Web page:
Hello Everybody! Long time, no see. When I was trying to figure out what to write, I was thinking about all the reasons that I could list that would explain the big gap since my last post. I started to mentally scroll through my excuses, and almost immediately I thought of a long-time family friend who once commissioned my sister for a painting. When he called to check in about her progress, she proceeded to tell him why the painting wasn’t finished, to which he replied, “I don’t want to hear about your problems. This is business.” What is lost in reading this, is that this man is one of the funniest people I know, and his delivery of this line was made with the most perfect comedic precision. It’s a line that we imitate and repeat frequently in our family, indicating, yeah, we’ve all got problems, now get on with it. And we always laugh when we say it.
Thinking about our family friend calls to mind the many times that we attended New Orleans Saints football games in his Superdome suite. Many of those games were during the “Aints” era when we couldn’t win a game to save our life! In the midst of our collective depression about our repeated failures, our group would be zinging some of the most hilarious lines anyone has ever heard.
Now I know losing a football game is not the end of the world. But humor has helped me to process bigger tragedies as well. A few years ago, my grandfather passed away and it was a particularly difficult loss for me. But I can’t think about his funeral and how hard that day was without also thinking about my brother’s eulogy which was so funny that it actually elicited whoops from the congregation.
Like Truvy says in Steel Magnolias, “Laughter through tears is my favorite emotion”. There’s something about the contrast between those feelings that sharpens them both and somehow makes them even more meaningful. Life is complicated and I know I’m going to feel bad some of the time. The only way to get through it is to go ahead and feel it completely. But when I can also laugh in the middle of it, what a great gift that is.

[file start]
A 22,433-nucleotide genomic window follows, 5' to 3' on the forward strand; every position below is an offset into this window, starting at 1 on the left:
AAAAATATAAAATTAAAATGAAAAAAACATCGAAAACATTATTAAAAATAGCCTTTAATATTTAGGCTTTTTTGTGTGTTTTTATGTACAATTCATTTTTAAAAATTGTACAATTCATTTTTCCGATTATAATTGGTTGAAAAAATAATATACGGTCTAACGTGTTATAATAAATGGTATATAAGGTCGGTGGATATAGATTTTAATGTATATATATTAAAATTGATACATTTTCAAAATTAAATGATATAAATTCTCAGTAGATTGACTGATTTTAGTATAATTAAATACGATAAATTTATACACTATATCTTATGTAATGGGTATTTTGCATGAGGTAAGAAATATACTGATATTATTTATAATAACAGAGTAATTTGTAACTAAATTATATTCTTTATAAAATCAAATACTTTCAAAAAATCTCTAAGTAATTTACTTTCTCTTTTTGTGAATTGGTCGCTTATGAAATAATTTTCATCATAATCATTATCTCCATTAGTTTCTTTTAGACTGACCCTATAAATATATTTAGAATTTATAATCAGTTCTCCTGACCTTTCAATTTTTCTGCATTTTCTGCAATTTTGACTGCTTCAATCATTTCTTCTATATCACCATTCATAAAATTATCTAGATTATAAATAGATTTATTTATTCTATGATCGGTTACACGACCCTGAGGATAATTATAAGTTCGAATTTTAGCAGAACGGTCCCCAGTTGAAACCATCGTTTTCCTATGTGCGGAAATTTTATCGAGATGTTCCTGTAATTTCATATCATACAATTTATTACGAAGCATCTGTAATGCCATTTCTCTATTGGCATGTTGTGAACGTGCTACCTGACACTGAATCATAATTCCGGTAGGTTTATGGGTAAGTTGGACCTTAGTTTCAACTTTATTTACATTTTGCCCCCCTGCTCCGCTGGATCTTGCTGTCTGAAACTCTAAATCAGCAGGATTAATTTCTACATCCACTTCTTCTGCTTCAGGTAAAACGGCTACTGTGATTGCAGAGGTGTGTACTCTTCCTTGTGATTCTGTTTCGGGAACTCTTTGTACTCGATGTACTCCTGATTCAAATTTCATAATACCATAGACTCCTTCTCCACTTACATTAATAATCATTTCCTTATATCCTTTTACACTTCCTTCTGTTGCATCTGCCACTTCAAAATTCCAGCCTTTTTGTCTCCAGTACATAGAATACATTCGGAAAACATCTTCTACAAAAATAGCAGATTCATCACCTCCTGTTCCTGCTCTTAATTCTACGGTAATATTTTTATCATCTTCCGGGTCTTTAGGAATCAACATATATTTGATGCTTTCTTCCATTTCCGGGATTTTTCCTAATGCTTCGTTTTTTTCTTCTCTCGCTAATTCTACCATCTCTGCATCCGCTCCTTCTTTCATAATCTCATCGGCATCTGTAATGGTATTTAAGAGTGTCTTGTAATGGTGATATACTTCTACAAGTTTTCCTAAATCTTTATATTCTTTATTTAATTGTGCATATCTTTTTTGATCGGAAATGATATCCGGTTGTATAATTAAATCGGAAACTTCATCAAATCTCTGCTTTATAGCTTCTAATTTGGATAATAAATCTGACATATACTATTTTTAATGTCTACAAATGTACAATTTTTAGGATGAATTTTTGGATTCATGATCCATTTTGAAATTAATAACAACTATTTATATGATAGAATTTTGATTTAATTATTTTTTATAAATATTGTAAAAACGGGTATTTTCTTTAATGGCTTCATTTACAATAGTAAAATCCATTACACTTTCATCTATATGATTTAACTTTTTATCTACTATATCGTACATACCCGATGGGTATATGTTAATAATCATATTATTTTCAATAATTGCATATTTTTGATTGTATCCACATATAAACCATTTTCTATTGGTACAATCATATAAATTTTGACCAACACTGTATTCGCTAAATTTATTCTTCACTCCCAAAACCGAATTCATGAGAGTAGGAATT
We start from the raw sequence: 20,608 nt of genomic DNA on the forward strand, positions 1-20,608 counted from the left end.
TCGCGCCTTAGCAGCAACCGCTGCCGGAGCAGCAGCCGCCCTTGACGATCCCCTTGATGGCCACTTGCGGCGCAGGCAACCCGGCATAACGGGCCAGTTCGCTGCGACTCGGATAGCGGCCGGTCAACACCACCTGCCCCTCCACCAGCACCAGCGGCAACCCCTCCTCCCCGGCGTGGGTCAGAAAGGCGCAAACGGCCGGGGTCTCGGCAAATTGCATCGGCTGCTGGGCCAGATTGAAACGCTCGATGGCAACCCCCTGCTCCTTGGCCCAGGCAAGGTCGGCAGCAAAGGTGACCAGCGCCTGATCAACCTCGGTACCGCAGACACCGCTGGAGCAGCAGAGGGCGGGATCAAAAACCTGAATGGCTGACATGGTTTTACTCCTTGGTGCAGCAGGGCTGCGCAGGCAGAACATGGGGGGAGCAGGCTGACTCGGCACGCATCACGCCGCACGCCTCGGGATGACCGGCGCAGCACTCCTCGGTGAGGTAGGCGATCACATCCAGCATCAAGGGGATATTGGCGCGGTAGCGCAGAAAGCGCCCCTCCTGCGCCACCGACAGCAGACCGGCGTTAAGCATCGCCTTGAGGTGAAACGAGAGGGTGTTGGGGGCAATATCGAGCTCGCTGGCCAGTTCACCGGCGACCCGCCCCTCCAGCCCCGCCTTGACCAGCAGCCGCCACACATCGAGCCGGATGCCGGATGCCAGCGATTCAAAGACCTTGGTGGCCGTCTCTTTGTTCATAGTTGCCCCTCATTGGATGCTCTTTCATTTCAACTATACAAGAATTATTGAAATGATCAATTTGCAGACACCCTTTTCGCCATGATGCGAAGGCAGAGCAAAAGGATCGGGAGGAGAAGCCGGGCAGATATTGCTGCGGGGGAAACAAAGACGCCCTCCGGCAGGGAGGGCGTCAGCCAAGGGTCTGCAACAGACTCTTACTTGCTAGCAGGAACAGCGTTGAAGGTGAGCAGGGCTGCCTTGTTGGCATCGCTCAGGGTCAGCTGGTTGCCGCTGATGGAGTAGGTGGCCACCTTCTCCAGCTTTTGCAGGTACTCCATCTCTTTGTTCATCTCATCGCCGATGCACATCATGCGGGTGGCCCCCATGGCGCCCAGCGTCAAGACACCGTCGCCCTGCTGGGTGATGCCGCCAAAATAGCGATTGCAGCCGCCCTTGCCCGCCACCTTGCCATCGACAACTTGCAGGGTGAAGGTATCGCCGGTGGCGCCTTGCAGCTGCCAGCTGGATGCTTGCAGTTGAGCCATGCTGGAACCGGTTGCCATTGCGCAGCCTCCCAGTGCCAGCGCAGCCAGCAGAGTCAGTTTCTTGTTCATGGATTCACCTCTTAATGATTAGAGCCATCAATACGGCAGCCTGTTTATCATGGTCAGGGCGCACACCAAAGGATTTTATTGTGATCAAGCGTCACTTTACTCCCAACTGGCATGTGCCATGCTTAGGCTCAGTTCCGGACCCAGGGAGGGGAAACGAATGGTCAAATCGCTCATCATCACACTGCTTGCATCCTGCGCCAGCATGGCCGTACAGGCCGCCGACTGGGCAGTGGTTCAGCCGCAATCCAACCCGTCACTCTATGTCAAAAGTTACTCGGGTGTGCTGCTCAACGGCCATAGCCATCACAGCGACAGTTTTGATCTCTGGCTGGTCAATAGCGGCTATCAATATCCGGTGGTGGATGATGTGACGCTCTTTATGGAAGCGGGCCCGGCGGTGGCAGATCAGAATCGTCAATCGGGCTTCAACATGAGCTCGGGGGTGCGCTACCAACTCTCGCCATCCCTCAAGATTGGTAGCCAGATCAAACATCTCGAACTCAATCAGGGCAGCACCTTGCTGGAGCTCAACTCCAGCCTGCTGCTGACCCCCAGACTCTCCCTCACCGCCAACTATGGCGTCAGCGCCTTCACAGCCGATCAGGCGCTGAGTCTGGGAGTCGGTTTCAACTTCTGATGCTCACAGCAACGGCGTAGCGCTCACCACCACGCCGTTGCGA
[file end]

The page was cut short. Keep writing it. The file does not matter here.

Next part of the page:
Pattern, Tessuti Sadie Slip Dress
Fabric, Silk Chiffon, B&J Fabric
Photography by Santiago Vanegas
Now let’s talk about this dress. One of my goals of 2017 was to make a garment out of silk chiffon. Nothing like trying chiffon for the first time and cutting on the bias. The good news was that I could use the stripes of the print to stay on grain. The bad news is that I would need to match the side seams and create a perfect chevron shape with the meeting of those stripes. I did a pretty decent job with the matching, but I’ve got one side seam that is ripply (is that a word?) and one side that’s smooth. Learning curve! The dress pattern is the Tessuti Sadie Slip Dress and I am in love with this pattern. I made a size small with no adjustments except for fiddling with the length of the straps. Just to jazz things up, I added the ruffle at the bottom. The ruffle strip has a stay stitch at the bottom, hidden in the print pattern, and left unhemmed so the fabric will unravel a bit the more I wear it. I left the top part of the ruffle with a raw edge as well for a deconstructed look.
In closing, my heart goes out to those who are dealing with the aftermath of hurricanes, earthquakes, or fires. It’s been an intense season of natural disasters and a particularly difficult time for many people. My thoughts and prayers are with you.